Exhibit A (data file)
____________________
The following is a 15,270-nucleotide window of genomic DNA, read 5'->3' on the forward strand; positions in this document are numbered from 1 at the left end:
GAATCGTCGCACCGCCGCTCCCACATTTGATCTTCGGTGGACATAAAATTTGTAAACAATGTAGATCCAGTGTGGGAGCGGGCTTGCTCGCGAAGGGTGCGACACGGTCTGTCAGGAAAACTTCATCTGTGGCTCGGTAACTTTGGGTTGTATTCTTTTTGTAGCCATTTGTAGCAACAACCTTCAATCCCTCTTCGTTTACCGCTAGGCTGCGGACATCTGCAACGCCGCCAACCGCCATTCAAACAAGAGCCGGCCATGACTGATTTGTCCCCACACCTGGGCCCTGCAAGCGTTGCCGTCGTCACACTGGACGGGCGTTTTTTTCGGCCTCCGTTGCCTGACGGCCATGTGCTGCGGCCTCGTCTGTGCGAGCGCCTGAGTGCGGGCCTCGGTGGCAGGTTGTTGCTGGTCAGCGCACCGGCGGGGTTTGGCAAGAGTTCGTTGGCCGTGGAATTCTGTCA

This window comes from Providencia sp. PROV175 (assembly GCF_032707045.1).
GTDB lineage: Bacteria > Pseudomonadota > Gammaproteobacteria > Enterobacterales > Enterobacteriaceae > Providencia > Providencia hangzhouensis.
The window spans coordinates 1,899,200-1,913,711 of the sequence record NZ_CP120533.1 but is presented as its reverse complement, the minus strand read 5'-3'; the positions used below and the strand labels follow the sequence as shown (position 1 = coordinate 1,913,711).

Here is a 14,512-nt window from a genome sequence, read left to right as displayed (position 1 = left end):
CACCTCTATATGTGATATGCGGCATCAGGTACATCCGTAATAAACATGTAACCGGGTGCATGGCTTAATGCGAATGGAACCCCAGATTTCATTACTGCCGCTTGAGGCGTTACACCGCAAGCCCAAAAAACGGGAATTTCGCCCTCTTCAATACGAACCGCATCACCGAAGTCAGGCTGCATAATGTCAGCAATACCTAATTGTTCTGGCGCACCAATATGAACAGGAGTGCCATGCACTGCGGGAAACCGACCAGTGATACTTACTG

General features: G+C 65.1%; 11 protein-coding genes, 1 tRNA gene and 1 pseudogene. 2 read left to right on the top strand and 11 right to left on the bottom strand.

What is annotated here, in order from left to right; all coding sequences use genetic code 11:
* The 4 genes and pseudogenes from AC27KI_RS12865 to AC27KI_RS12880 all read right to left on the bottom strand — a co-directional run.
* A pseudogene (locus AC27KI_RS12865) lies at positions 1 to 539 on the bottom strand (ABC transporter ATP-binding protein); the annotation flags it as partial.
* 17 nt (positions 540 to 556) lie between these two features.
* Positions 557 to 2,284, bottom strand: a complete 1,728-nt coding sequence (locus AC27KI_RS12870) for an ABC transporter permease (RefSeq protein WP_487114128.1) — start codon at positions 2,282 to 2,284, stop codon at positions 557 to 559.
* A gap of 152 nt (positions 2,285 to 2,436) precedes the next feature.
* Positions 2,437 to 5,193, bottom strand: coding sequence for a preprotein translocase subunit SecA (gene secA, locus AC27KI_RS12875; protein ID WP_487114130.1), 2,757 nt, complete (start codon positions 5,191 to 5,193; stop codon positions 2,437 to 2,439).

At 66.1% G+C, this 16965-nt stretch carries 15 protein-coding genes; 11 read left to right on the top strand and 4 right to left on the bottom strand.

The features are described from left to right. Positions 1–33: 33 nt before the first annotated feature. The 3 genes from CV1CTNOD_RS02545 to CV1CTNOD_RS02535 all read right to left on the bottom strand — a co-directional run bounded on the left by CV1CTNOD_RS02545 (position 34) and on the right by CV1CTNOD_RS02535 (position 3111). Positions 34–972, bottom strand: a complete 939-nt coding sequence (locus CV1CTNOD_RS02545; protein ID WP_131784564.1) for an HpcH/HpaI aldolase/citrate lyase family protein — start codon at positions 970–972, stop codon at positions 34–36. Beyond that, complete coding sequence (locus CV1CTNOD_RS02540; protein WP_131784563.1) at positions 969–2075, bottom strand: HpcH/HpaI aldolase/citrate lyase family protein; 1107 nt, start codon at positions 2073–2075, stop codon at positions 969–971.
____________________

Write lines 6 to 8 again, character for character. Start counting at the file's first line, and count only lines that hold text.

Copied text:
Here is a 14,512-nt window from a genome sequence, read left to right as displayed (position 1 = left end):
CACCTCTATATGTGATATGCGGCATCAGGTACATCCGTAATAAACATGTAACCGGGTGCATGGCTTAATGCGAATGGAACCCCAGATTTCATTACTGCCGCTTGAGGCGTTACACCGCAAGCCCAAAAAACGGGAATTTCGCCCTCTTCAATACGAACCGCATCACCGAAGTCAGGCTGCATAATGTCAGCAATACCTAATTGTTCTGGCGCACCAATATGAACAGGAGTGCCATGCACTGCGGGAAACCGACCAGTGATACTTACTG

General features: G+C 65.1%; 11 protein-coding genes, 1 tRNA gene and 1 pseudogene. 2 read left to right on the top strand and 11 right to left on the bottom strand.